Alumnus Named Park Superintendent - Wayne Community College | Goldsboro, NC

Alumnus Named Park Superintendent

January 05, 2023

Allen Williford has been named superintendent of Medoc Mountain State Park in Halifax County, according to the N.C. Division of Parks and Recreation.

Allen Williford

A state park superintendent manages the operations and administration of a park and has wide-ranging responsibilities including staffing, planning, environmental education, natural resources management, law enforcement and visitor services. Williford succeeds Kelley King, who retired last spring.

Williford began his career in textiles and moved into industrial engineering. Having studied criminal justice at Wayne Community College and still interested in law enforcement, he decided to leave engineering to complete Basic Law Enforcement Training. Williford then joined the Emerald Isle Police Department before serving as a fisheries officer for the N.C. Marine Fisheries Service and finally joining N.C. state parks as a ranger at Kerr Lake State Recreation Area, where he served until recently.

Williford grew up near Goldsboro and studied at both Wayne Community College and South Georgia College. He looks forward to leading Medoc Mountain State Park. “I will work to support the high standard that Medoc Mountain currently maintains,” he said.

As Halifax County pursues more opportunities for recreation and health for its residents, North district superintendent Kristen Woodruff looks forward to Williford’s leadership to improve connections between the state park and the community’s initiatives. “Allen’s career has demonstrated that he is an outstanding leader and park ranger. I look forward to the new energy he will bring to Medoc Mountain and surrounding communities,” she said.

Located in Halifax County 30 miles northwest of Rocky Mount, Medoc Mountain State Park stands on the 325-foot remnant of a once-mighty mountain range. The park offers picnicking in an open meadow, fishing on Little Fishing Creek, and traversing the undulating trails on foot, bike, or horse. Uncommon species such as Lewis’ heartleaf and the Neuse River waterdog call the park home.

About North Carolina State Parks
North Carolina State Parks manages more than 258,000 acres of iconic landscape within North Carolina’s state parks, state recreation areas and state natural areas. It administers the N.C Parks and Recreation Trust Fund, including its local grants program, as well as a state trails program, North Carolina Natural and Scenic Rivers and more, all with a mission dedicated to conservation, recreation and education. The state parks system welcomes more than 22.7 million visitors annually.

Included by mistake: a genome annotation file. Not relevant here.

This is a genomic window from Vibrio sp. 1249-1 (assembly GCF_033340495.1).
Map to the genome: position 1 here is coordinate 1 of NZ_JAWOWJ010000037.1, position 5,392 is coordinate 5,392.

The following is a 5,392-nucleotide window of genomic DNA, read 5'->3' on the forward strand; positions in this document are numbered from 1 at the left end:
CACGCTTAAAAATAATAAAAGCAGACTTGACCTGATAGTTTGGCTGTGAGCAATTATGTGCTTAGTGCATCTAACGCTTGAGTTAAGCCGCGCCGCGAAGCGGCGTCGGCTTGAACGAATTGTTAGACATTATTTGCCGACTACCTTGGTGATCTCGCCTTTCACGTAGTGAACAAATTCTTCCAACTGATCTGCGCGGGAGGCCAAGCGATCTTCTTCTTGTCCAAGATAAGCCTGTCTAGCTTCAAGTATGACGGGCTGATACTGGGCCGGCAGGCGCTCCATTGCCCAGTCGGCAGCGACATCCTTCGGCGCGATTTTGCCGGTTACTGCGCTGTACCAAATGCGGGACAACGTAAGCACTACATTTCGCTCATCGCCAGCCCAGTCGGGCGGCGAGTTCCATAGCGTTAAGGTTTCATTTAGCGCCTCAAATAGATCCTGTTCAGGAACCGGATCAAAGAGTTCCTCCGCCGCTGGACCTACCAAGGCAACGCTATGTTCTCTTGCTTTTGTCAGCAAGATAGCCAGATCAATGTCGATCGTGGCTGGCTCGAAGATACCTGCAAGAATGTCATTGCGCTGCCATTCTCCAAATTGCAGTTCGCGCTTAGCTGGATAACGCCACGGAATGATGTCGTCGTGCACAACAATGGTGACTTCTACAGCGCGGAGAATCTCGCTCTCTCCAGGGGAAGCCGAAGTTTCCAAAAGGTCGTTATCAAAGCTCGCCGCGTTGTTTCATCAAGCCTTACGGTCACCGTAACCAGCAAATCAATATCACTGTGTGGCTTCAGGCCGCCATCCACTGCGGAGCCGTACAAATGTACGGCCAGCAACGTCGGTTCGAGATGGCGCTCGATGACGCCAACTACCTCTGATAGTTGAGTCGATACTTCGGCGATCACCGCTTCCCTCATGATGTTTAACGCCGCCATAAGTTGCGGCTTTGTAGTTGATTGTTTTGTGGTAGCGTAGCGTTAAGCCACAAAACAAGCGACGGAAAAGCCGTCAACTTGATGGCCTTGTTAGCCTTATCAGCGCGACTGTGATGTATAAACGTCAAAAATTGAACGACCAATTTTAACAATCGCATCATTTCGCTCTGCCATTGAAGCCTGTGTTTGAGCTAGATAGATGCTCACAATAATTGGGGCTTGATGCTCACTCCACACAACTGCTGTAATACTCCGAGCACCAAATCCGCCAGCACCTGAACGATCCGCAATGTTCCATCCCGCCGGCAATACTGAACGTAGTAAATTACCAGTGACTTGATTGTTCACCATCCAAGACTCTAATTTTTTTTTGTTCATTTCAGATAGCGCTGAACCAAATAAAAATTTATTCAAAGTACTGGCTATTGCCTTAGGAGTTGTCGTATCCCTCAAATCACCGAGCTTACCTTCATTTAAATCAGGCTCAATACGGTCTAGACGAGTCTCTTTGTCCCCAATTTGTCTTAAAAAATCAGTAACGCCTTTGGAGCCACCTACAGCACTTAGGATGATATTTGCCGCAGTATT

About the North Carolina Department of Natural and Cultural Resources
The N.C. Department of Natural and Cultural Resources (NCDNCR) is the state agency with a vision to be the leader in using the state’s natural and cultural resources to build the social, cultural, educational and economic future of North Carolina. NCDNCR’s mission is to improve the quality of life in our state by creating opportunities to experience excellence in the arts, history, libraries and nature in North Carolina by stimulating learning, inspiring creativity, preserving the state’s history, conserving the state’s natural heritage, encouraging recreation and cultural tourism, and promoting economic development.

NCDNCR includes 27 historic sites, seven history museums, two art museums, three science museums, three aquariums and Jennette’s Pier, 41 state parks and recreation areas, the N.C. Zoo, the North Carolina Symphony Orchestra, the State Library, the State Archives, the N.C. Arts Council, the African American Heritage Commission, State Preservation Office and the Office of State Archaeology, and the Division of Land and Water Stewardship. For more information, please visit www.ncdcr.gov.